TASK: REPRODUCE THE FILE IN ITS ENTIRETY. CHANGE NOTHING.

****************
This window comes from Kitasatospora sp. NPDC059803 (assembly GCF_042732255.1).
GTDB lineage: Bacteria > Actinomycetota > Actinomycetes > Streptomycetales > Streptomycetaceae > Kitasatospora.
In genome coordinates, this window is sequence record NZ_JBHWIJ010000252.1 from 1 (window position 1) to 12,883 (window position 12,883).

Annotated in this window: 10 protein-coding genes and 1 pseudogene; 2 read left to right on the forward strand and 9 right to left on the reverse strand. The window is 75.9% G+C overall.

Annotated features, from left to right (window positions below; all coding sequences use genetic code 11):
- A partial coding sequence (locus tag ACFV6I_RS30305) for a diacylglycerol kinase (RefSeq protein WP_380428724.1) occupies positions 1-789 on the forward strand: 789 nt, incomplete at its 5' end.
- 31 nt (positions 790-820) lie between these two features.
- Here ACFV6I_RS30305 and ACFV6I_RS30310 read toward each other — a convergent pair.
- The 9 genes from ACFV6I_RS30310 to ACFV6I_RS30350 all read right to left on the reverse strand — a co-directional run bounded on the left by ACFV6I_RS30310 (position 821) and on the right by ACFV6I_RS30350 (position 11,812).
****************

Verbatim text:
This window comes from Kitasatospora sp. NPDC059803 (assembly GCF_042732255.1).
GTDB lineage: Bacteria > Actinomycetota > Actinomycetes > Streptomycetales > Streptomycetaceae > Kitasatospora.
In genome coordinates, this window is sequence record NZ_JBHWIJ010000252.1 from 1 (window position 1) to 12,883 (window position 12,883).

Annotated in this window: 10 protein-coding genes and 1 pseudogene; 2 read left to right on the forward strand and 9 right to left on the reverse strand. The window is 75.9% G+C overall.

Annotated features, from left to right (window positions below; all coding sequences use genetic code 11):
- A partial coding sequence (locus tag ACFV6I_RS30305) for a diacylglycerol kinase (RefSeq protein WP_380428724.1) occupies positions 1-789 on the forward strand: 789 nt, incomplete at its 5' end.
- 31 nt (positions 790-820) lie between these two features.
- Here ACFV6I_RS30305 and ACFV6I_RS30310 read toward each other — a convergent pair.
- The 9 genes from ACFV6I_RS30310 to ACFV6I_RS30350 all read right to left on the reverse strand — a co-directional run bounded on the left by ACFV6I_RS30310 (position 821) and on the right by ACFV6I_RS30350 (position 11,812).